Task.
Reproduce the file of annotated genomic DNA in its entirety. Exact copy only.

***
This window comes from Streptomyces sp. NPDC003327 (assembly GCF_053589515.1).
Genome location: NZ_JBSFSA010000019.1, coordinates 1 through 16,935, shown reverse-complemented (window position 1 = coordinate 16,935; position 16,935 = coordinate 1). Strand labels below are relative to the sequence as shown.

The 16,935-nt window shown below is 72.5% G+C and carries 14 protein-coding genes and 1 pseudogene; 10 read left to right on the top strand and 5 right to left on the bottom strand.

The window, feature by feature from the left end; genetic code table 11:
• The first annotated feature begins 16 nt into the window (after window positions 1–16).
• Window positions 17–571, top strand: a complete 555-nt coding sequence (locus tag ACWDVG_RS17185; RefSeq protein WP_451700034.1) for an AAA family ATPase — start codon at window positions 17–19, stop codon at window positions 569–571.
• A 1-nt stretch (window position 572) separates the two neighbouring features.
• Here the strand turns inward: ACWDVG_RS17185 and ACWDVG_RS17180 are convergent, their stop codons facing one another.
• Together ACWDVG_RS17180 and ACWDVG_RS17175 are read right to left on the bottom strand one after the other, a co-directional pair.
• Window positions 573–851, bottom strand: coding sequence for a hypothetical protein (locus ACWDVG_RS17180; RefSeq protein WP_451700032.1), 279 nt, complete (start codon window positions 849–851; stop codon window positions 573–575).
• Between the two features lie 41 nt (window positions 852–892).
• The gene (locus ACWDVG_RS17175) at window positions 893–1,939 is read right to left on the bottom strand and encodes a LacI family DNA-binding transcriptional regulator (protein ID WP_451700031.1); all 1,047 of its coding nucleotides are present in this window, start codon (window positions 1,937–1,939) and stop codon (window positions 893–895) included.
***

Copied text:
This window comes from Streptomyces sp. NPDC003327 (assembly GCF_053589515.1).
Genome location: NZ_JBSFSA010000019.1, coordinates 1 through 16,935, shown reverse-complemented (window position 1 = coordinate 16,935; position 16,935 = coordinate 1). Strand labels below are relative to the sequence as shown.

The 16,935-nt window shown below is 72.5% G+C and carries 14 protein-coding genes and 1 pseudogene; 10 read left to right on the top strand and 5 right to left on the bottom strand.

The window, feature by feature from the left end; genetic code table 11:
• The first annotated feature begins 16 nt into the window (after window positions 1–16).
• Window positions 17–571, top strand: a complete 555-nt coding sequence (locus tag ACWDVG_RS17185; RefSeq protein WP_451700034.1) for an AAA family ATPase — start codon at window positions 17–19, stop codon at window positions 569–571.
• A 1-nt stretch (window position 572) separates the two neighbouring features.
• Here the strand turns inward: ACWDVG_RS17185 and ACWDVG_RS17180 are convergent, their stop codons facing one another.
• Together ACWDVG_RS17180 and ACWDVG_RS17175 are read right to left on the bottom strand one after the other, a co-directional pair.
• Window positions 573–851, bottom strand: coding sequence for a hypothetical protein (locus ACWDVG_RS17180; RefSeq protein WP_451700032.1), 279 nt, complete (start codon window positions 849–851; stop codon window positions 573–575).
• Between the two features lie 41 nt (window positions 852–892).
• The gene (locus ACWDVG_RS17175) at window positions 893–1,939 is read right to left on the bottom strand and encodes a LacI family DNA-binding transcriptional regulator (protein ID WP_451700031.1); all 1,047 of its coding nucleotides are present in this window, start codon (window positions 1,937–1,939) and stop codon (window positions 893–895) included.